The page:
This meant creating a more sleek, contemporary image, fit for a London-based label. For as many beach shots on the label’s Instagram feed, you’ll also find images of women wearing their swimsuits with jeans or turning the brand’s crinkle minidresses into their pregnancy go-to’s, “because it’s the only thing that fits.”
Huddart added that the label’s ready-to-wear, which includes the famous “Pretty Woman” dress as well as halterneck and tank dresses, miniskirts and shorts, has been picking up steam in the last year.
The idea is to still keep the offer tight, but slowly introduce new items. A new “fashion piece” is set to launch this fall, while this summer the label is also launching a children’s range, as well as towels.
“They’re really fun, branded towels and it’s not that high of a price point, so people can just have a nice add-on,” added the designer, who is adamant on keeping price points accessible, even as hype and demand increase.
“It almost costs us the same amount to make the kids’ wear as it does to make the collections for grown-ups, meaning we are actually making much less of a profit on the kids’ wear or barely a profit. But I feel really strong about keeping the prices within the same bracket,” she added. “We sit quite low on most of our retailers’ websites in terms of price point, and we are sustainable and made in the U.K., but that also explains why our sell-through rates across the board are 98 to a 100 percent with most retailers. Part of that is definitely the people that can afford to buy it and feel good about their purchase, because it’s one size, it’s sustainable and not a crazy price.”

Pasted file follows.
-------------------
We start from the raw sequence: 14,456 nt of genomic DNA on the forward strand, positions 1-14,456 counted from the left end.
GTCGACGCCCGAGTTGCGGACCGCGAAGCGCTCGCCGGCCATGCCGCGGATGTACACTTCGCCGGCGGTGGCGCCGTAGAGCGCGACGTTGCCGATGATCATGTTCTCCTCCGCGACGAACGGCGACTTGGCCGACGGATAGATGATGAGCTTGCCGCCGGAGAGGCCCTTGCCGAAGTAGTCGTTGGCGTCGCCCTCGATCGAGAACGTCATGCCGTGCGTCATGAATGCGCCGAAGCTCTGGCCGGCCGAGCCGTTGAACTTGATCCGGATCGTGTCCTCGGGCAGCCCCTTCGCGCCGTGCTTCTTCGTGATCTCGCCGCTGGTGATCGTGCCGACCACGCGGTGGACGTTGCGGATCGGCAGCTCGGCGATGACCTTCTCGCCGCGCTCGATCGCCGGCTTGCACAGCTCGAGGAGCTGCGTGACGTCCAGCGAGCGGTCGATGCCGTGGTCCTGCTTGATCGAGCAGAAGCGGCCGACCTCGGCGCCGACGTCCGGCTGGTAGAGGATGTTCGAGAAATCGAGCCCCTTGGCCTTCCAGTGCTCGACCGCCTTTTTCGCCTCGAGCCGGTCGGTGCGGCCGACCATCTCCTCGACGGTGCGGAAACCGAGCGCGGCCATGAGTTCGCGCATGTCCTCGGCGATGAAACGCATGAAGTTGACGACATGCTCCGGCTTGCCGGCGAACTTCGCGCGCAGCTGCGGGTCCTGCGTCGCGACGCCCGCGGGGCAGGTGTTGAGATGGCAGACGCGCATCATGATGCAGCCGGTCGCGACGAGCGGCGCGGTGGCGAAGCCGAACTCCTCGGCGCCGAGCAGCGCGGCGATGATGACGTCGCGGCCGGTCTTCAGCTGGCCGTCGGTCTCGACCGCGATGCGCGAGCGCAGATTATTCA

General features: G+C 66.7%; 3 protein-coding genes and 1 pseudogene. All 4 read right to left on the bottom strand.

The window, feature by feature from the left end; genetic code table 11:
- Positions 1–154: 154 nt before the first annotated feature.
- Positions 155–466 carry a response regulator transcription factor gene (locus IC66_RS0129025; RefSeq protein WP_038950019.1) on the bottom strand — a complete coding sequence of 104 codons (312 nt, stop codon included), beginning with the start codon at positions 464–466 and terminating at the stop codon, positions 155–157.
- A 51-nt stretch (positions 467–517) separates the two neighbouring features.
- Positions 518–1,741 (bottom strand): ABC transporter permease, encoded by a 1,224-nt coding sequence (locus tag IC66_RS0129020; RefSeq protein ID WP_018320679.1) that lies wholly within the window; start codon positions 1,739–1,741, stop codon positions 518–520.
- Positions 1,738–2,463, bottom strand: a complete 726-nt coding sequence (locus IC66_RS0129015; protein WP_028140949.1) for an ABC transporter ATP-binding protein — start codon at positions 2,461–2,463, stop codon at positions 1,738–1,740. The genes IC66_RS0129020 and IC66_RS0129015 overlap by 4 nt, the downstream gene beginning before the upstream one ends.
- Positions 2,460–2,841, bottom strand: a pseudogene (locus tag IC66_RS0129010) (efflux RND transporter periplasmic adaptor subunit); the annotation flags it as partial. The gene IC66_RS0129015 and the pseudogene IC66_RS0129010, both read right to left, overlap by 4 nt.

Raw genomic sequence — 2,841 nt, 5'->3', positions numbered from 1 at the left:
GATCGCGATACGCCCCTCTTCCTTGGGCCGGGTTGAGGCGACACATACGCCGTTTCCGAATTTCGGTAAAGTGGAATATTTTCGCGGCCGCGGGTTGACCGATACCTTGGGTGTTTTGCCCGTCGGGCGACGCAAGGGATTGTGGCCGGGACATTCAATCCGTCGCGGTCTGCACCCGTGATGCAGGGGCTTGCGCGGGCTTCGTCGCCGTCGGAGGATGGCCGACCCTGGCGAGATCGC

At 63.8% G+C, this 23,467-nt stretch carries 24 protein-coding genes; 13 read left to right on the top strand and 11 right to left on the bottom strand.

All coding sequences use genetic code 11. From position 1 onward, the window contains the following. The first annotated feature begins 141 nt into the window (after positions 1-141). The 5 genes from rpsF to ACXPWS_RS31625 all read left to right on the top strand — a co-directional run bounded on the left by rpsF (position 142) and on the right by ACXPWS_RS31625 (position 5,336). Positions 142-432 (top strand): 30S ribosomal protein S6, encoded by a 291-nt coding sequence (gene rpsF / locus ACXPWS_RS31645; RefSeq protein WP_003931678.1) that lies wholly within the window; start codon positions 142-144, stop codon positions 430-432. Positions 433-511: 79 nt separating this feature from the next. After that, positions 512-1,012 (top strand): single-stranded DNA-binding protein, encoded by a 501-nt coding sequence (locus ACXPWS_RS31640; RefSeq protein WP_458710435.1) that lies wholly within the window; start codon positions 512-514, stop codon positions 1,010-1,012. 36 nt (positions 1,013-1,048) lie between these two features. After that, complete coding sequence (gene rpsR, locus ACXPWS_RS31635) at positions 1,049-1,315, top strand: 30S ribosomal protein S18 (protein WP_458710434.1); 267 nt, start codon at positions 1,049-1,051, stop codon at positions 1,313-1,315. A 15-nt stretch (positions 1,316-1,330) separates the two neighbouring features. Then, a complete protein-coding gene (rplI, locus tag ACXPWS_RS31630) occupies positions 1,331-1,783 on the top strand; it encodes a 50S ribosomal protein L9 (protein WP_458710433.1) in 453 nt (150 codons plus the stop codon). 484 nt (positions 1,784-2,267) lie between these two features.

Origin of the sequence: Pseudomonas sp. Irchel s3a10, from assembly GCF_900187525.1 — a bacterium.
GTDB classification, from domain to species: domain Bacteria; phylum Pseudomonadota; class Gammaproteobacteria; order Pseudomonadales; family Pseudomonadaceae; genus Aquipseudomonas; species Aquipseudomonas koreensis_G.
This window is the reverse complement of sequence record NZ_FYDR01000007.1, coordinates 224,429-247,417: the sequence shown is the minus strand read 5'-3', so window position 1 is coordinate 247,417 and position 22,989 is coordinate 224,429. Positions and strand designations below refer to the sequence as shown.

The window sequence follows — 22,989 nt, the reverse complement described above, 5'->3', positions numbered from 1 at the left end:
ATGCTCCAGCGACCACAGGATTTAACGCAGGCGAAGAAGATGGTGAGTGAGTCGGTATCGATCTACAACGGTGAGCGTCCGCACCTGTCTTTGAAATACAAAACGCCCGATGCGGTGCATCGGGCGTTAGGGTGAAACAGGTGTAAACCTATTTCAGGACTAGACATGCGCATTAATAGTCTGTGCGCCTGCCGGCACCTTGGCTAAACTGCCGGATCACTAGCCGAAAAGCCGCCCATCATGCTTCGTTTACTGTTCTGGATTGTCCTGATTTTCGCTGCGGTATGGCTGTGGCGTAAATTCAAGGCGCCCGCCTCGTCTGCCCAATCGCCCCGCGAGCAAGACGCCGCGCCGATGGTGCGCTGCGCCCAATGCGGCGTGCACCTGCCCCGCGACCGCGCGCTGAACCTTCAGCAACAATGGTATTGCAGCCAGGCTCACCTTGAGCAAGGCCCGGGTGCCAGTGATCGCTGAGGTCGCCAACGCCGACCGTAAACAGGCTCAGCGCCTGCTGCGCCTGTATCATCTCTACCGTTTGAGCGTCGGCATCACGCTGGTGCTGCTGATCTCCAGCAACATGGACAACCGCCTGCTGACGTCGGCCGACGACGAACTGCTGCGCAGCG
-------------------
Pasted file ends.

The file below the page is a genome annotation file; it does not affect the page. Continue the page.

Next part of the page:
As the company grows, Huddart is also working to increase its production capabilities to cater to both its wholesale and direct-to-consumer businesses, while keeping it all local to the U.K. She also makes a point to differentiate between the two parts of the business, by offering most wholesale clients the opportunity to order in a “semi-bespoke” manner and pick exclusive styles and colorways.
As travel resumes, the brand is expecting to have another good round this summer — but the ultimate goal for Huddart is for all women to feel welcome in the Hunza G community, be it a supermodel; somebody who is a size 16, or Kim Kardashian West, who picked many of the label’s bikinis for her private island birthday celebrations last year.
“If you look at our Instagram, you’ll find celebrities wearing Hunza G, but 80 percent of it is our regular customers. And even [in the case of] the celebrities, they’ve most likely bought it themselves because we don’t gift too much. We might send a thank you after someone has bought into and supported the brand, but we don’t make enough profit on a sustainable item to just give it away the whole time. Plus gifting makes everything a bit inauthentic and inaccessible. Why would customers want to pay for the product, if everyone on Instagram is getting it for free?” Huddart said. “I’ve never really loved the idea of things being really exclusive or inaccessible to certain people — and the world just doesn’t work like that now.”